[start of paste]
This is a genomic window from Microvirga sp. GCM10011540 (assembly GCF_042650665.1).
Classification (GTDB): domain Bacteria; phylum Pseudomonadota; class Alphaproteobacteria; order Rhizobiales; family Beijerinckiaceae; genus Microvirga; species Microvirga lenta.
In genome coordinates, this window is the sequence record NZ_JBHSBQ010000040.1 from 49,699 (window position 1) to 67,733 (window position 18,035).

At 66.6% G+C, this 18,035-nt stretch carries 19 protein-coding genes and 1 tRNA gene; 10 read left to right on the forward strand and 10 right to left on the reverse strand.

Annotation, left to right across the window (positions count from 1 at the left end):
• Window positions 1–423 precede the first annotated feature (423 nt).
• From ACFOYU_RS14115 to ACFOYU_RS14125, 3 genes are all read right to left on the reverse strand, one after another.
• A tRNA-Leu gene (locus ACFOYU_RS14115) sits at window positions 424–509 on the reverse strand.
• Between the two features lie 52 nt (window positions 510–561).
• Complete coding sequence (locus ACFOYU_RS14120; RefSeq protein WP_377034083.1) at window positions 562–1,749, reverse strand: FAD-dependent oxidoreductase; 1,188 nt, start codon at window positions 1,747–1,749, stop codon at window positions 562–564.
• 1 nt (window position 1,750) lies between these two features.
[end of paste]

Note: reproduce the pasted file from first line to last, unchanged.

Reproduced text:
This is a genomic window from Microvirga sp. GCM10011540 (assembly GCF_042650665.1).
Classification (GTDB): domain Bacteria; phylum Pseudomonadota; class Alphaproteobacteria; order Rhizobiales; family Beijerinckiaceae; genus Microvirga; species Microvirga lenta.
In genome coordinates, this window is the sequence record NZ_JBHSBQ010000040.1 from 49,699 (window position 1) to 67,733 (window position 18,035).

At 66.6% G+C, this 18,035-nt stretch carries 19 protein-coding genes and 1 tRNA gene; 10 read left to right on the forward strand and 10 right to left on the reverse strand.

Annotation, left to right across the window (positions count from 1 at the left end):
• Window positions 1–423 precede the first annotated feature (423 nt).
• From ACFOYU_RS14115 to ACFOYU_RS14125, 3 genes are all read right to left on the reverse strand, one after another.
• A tRNA-Leu gene (locus ACFOYU_RS14115) sits at window positions 424–509 on the reverse strand.
• Between the two features lie 52 nt (window positions 510–561).
• Complete coding sequence (locus ACFOYU_RS14120; RefSeq protein WP_377034083.1) at window positions 562–1,749, reverse strand: FAD-dependent oxidoreductase; 1,188 nt, start codon at window positions 1,747–1,749, stop codon at window positions 562–564.
• 1 nt (window position 1,750) lies between these two features.